Chiefs expect better results at tight end
Chiefs expect better results at position after woes of recent years.
06/03/2012 5:00 AM
06/04/2012 3:41 PM
Having seen what having a couple of pass-catching tight ends could do for other teams, the Chiefs decided to get in on the trend.
It wasn’t a difficult decision for the Chiefs, not after they played last season without even one competent pass receiver at the position. That’s one reason they suffered when they tried to throw the ball all year.
So they signed veteran free agent Kevin Boss and welcomed back Tony Moeaki, who missed all of last season because of torn knee ligaments.
“You see the success that the Patriots have had with a couple big tight ends,” Boss said. “I think it’s something we can do here. I’m just excited to be here and to be with Tony, I think it’s going to be fun to play with him.”
New England’s Rob Gronkowski and Aaron Hernandez combined for 169 catches and 24 touchdowns last season. The Chiefs are expecting numbers like that from Boss and Moeaki this year.
But they would like far more than they received from their tight ends last season. Playing without Moeaki, the threesome of Leonard Pope, Jake O’Connell and Anthony Becht combined for 34 catches and one touchdown.
Pope and Becht became free agents and weren’t re-signed. O’Connell is still with the Chiefs but is in a fight for his roster spot.
So finding a pass-catching tight end was a priority for the Chiefs when free-agency began. They had John Carlson in Kansas City for a visit, but he instead signed with Minnesota.
Then they turned their attention to Boss, who caught 147 passes in five seasons with the Giants and Raiders.
“He’s going to bring a lot to the table: a lot of intelligence, a lot of ability,” said Chiefs cornerback Stanford Routt, who played with Boss in Oakland last season. “He’s what, 6-7? Him getting over there with Moeaki and the rest of those guys, they’ll be just fine.”
Initially, the Chiefs looked at Boss as insurance in case Moeaki wasn’t sufficiently recovered from knee surgery.
“Having that flexibility, we felt was important for us to be able to do that,” coach Romeo Crennel said. “We were hoping Tony would come back full speed, but you just never know. So if we could get a guy who could complement, a blocking tight end, and another guy who could catch if something would happen to Tony or Tony doesn’t make it back to where we hope he does, we felt that was pretty good for us.”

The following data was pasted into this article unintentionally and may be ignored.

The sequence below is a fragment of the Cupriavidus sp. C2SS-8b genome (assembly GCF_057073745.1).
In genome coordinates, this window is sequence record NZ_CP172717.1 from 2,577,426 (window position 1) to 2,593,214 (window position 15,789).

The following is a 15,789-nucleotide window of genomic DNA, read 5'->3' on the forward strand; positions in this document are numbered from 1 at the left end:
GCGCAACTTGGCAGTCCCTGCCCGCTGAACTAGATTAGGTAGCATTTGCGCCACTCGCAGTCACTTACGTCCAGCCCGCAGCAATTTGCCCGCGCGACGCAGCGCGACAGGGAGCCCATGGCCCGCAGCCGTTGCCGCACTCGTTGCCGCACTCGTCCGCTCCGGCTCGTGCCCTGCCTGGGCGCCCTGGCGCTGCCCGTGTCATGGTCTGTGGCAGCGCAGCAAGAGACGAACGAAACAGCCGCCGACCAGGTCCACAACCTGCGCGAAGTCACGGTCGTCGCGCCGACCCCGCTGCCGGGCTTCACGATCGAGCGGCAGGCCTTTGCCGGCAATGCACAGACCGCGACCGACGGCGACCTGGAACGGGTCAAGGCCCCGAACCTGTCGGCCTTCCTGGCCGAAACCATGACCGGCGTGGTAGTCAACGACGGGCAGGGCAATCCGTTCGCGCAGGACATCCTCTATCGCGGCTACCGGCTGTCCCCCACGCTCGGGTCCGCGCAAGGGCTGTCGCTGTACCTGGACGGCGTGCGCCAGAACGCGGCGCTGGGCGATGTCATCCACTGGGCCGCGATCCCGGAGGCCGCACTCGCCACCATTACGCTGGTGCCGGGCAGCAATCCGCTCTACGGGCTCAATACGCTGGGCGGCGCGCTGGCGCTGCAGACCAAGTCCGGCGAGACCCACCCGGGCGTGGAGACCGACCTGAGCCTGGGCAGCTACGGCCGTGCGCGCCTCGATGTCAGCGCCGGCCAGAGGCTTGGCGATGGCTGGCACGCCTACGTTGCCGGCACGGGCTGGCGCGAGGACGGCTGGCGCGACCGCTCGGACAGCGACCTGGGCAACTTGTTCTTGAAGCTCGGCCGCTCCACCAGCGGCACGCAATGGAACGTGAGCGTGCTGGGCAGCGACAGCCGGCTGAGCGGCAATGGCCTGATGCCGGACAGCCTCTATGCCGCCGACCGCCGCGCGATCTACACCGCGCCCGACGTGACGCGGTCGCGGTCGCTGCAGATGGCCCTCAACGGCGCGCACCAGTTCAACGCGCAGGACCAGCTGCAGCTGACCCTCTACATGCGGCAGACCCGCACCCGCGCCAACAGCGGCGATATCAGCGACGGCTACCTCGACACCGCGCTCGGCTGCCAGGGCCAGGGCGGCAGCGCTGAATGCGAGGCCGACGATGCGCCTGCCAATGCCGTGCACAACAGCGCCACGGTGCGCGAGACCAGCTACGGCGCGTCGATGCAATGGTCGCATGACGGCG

Moeaki, who caught 47 passes for the Chiefs as a rookie in 2010, hasn’t yet resumed practicing. But the Chiefs now believe he will be ready to play when the regular season begins.
If he is, the Chiefs have plans for Boss and Moeaki, sometimes in the same lineup.
“It makes it a little bit tougher on the defense trying to figure out what you’re going to do because with that kind of flexibility you can be a two-back offense if you want to be or you can be a one-back offense if you want to be,” Crennel said. “You can be a three-wide-receiver offense. You have all of that available to you, which makes it tough for a defensive team to hone in on exactly what you’re doing.”
The Chiefs for many years had Tony Gonzalez, the all-time leader among tight ends in pass receptions. Since trading Gonzalez to Atlanta in 2009, they’ve struggled at the position except for their one season with Moeaki.
“The tight end is critical in any offense, especially ours, not only in the run game but also in the pass game,” quarterback Matt Cassel said. “We’re trying to create mismatches with those guys. We’ve got great competition going on right now and it will also be fun to get Tony back.”
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